“Africa trapped in its suffering justice,” Needs Justice “transformed by mercy”: Bishop

Bishop Nicodème Anani Barrigah-Benissan of Atakpamé diocese, Togo,delegate to the 4th Pan-African Congress on Divine Mercy in Ouagadougou Burkina Faso: November 21, 2019

A Bishop from the West African country of Togo has faulted the justice system institutionalized by many nations in Africa describing it as “suffering justice” and proposed a legal system that is oriented toward social cohesion, “transformed by mercy.”

“I would like to propose to Africa a justice of surpassing oneself, which can be transformed by mercy, but through stages which, in view of the situation on the continent, seem particularly important,” Bishop Nicodème Anani Barrigah-Benissan of Togo’s Atakpamé diocese told ACI Africa in an interview Wednesday, November 20 shortly after reflecting with delegates of the Pan-African Congress on Divine Mercy in Burkina Faso.

Having reflected with the Congress delegates on the theme “Africa trapped in its suffering justice,” Bishop Barrigah told ACI Africa that the legal system in Africa “must essentially be free justice, committed to the law, concerned with equity, oriented towards social cohesion and, naturally, transformed by mercy, as the Post-Synodal Exhortation of Pope Benedict XVI ‘Africae Munus’ has clearly shown.”

In his considered opinion based on his experience as an African Church leader, justice can only truly permeate the lives of the people of God on the continent “if it is transformed by mercy, animated by the love of God that leads to surpassing oneself.”

The justice system in Africa should be focused on “social cohesion and social justice must be at the heart of our pastoral life,” the 56-year-old Togolese Prelate said.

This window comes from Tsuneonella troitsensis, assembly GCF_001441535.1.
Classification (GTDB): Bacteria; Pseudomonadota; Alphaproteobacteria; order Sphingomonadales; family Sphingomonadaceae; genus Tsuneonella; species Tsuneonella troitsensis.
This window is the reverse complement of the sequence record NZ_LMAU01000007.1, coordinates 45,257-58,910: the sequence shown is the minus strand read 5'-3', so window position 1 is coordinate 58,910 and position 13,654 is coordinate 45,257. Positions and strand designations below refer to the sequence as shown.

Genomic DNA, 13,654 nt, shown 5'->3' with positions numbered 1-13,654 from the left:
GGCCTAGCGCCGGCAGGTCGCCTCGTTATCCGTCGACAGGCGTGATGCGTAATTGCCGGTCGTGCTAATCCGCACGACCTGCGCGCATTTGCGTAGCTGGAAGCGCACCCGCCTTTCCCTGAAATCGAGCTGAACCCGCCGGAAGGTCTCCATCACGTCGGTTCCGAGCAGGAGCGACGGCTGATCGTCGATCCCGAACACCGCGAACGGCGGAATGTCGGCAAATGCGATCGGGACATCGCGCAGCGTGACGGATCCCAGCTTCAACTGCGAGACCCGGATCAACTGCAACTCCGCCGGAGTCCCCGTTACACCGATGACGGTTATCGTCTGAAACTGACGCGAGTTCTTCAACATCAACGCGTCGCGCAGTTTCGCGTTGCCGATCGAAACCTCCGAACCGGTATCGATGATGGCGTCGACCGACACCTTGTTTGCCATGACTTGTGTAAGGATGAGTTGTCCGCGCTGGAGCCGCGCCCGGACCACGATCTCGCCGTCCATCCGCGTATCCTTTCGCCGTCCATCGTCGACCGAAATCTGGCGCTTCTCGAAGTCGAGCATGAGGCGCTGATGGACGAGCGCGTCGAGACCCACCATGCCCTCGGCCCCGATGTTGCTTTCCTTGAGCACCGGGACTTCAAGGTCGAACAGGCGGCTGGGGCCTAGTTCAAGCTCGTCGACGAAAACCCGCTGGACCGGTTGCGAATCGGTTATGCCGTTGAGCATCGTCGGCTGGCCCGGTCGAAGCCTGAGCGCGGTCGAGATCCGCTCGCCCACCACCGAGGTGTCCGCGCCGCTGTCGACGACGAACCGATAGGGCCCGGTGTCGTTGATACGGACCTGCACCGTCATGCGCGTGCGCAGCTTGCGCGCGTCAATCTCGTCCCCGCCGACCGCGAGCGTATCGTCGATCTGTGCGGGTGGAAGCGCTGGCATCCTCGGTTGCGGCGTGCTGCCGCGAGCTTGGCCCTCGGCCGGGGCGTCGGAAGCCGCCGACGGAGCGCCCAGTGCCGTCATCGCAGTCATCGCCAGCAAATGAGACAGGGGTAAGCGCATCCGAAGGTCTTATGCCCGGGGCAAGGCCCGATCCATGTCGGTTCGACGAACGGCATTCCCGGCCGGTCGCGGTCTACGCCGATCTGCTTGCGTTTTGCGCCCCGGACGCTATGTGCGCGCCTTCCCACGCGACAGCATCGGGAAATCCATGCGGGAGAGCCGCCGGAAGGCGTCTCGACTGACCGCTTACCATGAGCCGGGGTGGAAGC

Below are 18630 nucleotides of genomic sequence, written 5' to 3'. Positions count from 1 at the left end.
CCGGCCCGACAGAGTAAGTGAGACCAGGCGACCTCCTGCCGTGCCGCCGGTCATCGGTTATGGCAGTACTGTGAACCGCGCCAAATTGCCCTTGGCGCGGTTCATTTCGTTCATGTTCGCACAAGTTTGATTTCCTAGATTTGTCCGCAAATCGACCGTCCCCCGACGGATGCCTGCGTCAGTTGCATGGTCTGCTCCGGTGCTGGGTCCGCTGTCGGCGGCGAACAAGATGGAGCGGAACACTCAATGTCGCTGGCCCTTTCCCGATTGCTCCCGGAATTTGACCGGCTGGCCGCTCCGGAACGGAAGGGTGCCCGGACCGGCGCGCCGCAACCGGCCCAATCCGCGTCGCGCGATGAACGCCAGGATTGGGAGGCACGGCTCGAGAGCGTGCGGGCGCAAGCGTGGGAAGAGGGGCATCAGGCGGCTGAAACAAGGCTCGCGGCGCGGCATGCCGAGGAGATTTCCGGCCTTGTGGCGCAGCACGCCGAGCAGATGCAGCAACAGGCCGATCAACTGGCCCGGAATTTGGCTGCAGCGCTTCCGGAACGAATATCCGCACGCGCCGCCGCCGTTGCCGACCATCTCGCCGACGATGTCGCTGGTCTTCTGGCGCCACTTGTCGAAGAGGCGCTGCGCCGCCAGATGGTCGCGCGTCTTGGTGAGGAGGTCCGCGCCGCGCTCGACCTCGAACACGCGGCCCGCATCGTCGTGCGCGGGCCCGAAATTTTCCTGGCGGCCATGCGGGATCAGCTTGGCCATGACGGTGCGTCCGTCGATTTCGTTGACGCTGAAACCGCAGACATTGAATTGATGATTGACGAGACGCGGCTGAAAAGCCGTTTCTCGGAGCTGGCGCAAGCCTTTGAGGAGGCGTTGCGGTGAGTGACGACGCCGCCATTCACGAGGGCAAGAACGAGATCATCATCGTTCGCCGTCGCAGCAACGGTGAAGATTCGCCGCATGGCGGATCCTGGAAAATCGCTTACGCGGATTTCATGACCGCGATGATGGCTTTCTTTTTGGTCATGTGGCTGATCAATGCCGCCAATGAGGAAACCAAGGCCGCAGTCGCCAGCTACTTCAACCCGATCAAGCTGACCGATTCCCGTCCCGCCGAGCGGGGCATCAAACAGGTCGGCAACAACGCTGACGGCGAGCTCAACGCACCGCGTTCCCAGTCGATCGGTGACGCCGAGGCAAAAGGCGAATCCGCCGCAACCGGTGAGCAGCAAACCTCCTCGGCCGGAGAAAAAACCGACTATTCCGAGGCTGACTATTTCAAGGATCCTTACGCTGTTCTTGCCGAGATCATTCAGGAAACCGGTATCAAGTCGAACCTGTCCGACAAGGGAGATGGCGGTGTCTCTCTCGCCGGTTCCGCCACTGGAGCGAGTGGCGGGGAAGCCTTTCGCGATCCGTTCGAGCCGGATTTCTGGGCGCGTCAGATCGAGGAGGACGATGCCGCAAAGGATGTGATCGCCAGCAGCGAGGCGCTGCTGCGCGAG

He went on to invite Africans to accept each other in their diversity in order to achieve effective justice for all saying, “Africans today need to first of all accept their fellow brothers and sisters in their differences without demonizing or seeking at all costs to dominate him.”

He advocated for mutual respect of rights and freedoms among citizens of Africa that allows active participation in the affairs of the society regardless of ethnicity and other distinguishing factors.

“It is to observe a minimum of social justice by not taking over everything by fraudulent means; It means allowing every citizen to participate in social life without excluding those who are not of our ethnic group, religion or political party,” Bishop Barrigah said.

He added in reference to the meaning of a justice system that allows for mutual respect of rights and freedoms, “It also means organizing free, transparent and fair elections; it means agreeing to sit down to dialogue in all sincerity; it means putting politics at the service of the common good; it means reaching out to build together the conditions for a true democracy.”

“Our countries need a freedom that can ensure that their destiny is taken into their own hands: political, economic and military freedom,” Bishop Barrigah concluded.

More in Africa

Jude Atemanke is a Cameroonian journalist with a passion for Catholic Church communication. He holds a Bachelor’s Degree in Journalism and Mass Communication from the University of Buea in Cameroon. Currently, Jude serves as a journalist for ACI Africa.